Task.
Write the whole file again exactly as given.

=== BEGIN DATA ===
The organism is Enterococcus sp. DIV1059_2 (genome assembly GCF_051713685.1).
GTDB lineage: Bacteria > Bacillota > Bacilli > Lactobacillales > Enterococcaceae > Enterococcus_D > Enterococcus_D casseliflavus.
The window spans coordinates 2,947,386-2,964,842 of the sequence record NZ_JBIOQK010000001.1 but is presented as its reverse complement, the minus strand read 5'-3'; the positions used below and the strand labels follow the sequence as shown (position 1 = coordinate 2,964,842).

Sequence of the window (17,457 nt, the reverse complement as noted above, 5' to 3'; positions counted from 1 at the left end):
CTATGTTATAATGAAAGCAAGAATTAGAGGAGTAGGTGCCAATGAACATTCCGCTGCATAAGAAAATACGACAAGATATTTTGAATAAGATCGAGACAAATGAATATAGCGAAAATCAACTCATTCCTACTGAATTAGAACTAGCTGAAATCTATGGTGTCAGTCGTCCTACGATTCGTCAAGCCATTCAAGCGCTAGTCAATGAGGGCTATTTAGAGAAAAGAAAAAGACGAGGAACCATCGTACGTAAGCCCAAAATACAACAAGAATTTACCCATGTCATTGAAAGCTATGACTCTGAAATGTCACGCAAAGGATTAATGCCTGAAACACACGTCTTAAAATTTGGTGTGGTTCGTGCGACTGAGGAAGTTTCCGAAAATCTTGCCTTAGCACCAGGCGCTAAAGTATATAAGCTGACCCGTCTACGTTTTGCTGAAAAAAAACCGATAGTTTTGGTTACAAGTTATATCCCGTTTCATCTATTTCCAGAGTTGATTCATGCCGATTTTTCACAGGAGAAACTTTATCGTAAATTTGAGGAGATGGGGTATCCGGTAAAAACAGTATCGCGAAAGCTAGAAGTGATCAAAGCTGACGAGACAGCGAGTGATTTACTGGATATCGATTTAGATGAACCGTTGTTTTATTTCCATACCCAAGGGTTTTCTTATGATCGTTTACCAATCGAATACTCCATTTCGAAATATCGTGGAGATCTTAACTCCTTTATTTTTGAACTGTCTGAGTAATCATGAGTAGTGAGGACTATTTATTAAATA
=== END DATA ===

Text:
The organism is Enterococcus sp. DIV1059_2 (genome assembly GCF_051713685.1).
GTDB lineage: Bacteria > Bacillota > Bacilli > Lactobacillales > Enterococcaceae > Enterococcus_D > Enterococcus_D casseliflavus.
The window spans coordinates 2,947,386-2,964,842 of the sequence record NZ_JBIOQK010000001.1 but is presented as its reverse complement, the minus strand read 5'-3'; the positions used below and the strand labels follow the sequence as shown (position 1 = coordinate 2,964,842).

Sequence of the window (17,457 nt, the reverse complement as noted above, 5' to 3'; positions counted from 1 at the left end):
CTATGTTATAATGAAAGCAAGAATTAGAGGAGTAGGTGCCAATGAACATTCCGCTGCATAAGAAAATACGACAAGATATTTTGAATAAGATCGAGACAAATGAATATAGCGAAAATCAACTCATTCCTACTGAATTAGAACTAGCTGAAATCTATGGTGTCAGTCGTCCTACGATTCGTCAAGCCATTCAAGCGCTAGTCAATGAGGGCTATTTAGAGAAAAGAAAAAGACGAGGAACCATCGTACGTAAGCCCAAAATACAACAAGAATTTACCCATGTCATTGAAAGCTATGACTCTGAAATGTCACGCAAAGGATTAATGCCTGAAACACACGTCTTAAAATTTGGTGTGGTTCGTGCGACTGAGGAAGTTTCCGAAAATCTTGCCTTAGCACCAGGCGCTAAAGTATATAAGCTGACCCGTCTACGTTTTGCTGAAAAAAAACCGATAGTTTTGGTTACAAGTTATATCCCGTTTCATCTATTTCCAGAGTTGATTCATGCCGATTTTTCACAGGAGAAACTTTATCGTAAATTTGAGGAGATGGGGTATCCGGTAAAAACAGTATCGCGAAAGCTAGAAGTGATCAAAGCTGACGAGACAGCGAGTGATTTACTGGATATCGATTTAGATGAACCGTTGTTTTATTTCCATACCCAAGGGTTTTCTTATGATCGTTTACCAATCGAATACTCCATTTCGAAATATCGTGGAGATCTTAACTCCTTTATTTTTGAACTGTCTGAGTAATCATGAGTAGTGAGGACTATTTATTAAATA